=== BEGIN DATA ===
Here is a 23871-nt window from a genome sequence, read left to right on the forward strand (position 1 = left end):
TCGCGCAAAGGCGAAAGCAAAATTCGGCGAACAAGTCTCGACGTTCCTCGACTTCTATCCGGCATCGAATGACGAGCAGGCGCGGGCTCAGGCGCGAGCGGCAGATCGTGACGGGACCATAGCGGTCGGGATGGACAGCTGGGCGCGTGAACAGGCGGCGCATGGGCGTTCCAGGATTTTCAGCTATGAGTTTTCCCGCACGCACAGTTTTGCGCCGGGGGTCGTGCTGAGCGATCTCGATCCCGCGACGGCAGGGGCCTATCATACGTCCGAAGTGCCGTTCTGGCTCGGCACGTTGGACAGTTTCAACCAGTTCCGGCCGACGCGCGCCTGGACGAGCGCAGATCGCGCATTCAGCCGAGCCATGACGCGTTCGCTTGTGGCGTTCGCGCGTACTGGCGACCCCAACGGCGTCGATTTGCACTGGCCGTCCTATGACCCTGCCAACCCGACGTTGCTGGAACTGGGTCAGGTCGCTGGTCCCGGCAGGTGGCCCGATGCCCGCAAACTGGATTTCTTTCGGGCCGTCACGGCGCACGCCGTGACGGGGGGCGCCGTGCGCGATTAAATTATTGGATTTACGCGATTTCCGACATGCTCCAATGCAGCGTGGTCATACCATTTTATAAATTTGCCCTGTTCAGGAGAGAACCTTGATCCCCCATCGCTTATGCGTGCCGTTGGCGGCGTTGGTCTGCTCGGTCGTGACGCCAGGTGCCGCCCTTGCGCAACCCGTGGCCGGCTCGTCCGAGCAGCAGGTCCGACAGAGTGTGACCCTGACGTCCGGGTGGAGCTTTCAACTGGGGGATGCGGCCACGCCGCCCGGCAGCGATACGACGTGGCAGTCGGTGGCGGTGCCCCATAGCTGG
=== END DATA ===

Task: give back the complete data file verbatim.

Here is a 23871-nt window from a genome sequence, read left to right on the forward strand (position 1 = left end):
TCGCGCAAAGGCGAAAGCAAAATTCGGCGAACAAGTCTCGACGTTCCTCGACTTCTATCCGGCATCGAATGACGAGCAGGCGCGGGCTCAGGCGCGAGCGGCAGATCGTGACGGGACCATAGCGGTCGGGATGGACAGCTGGGCGCGTGAACAGGCGGCGCATGGGCGTTCCAGGATTTTCAGCTATGAGTTTTCCCGCACGCACAGTTTTGCGCCGGGGGTCGTGCTGAGCGATCTCGATCCCGCGACGGCAGGGGCCTATCATACGTCCGAAGTGCCGTTCTGGCTCGGCACGTTGGACAGTTTCAACCAGTTCCGGCCGACGCGCGCCTGGACGAGCGCAGATCGCGCATTCAGCCGAGCCATGACGCGTTCGCTTGTGGCGTTCGCGCGTACTGGCGACCCCAACGGCGTCGATTTGCACTGGCCGTCCTATGACCCTGCCAACCCGACGTTGCTGGAACTGGGTCAGGTCGCTGGTCCCGGCAGGTGGCCCGATGCCCGCAAACTGGATTTCTTTCGGGCCGTCACGGCGCACGCCGTGACGGGGGGCGCCGTGCGCGATTAAATTATTGGATTTACGCGATTTCCGACATGCTCCAATGCAGCGTGGTCATACCATTTTATAAATTTGCCCTGTTCAGGAGAGAACCTTGATCCCCCATCGCTTATGCGTGCCGTTGGCGGCGTTGGTCTGCTCGGTCGTGACGCCAGGTGCCGCCCTTGCGCAACCCGTGGCCGGCTCGTCCGAGCAGCAGGTCCGACAGAGTGTGACCCTGACGTCCGGGTGGAGCTTTCAACTGGGGGATGCGGCCACGCCGCCCGGCAGCGATACGACGTGGCAGTCGGTGGCGGTGCCCCATAGCTGG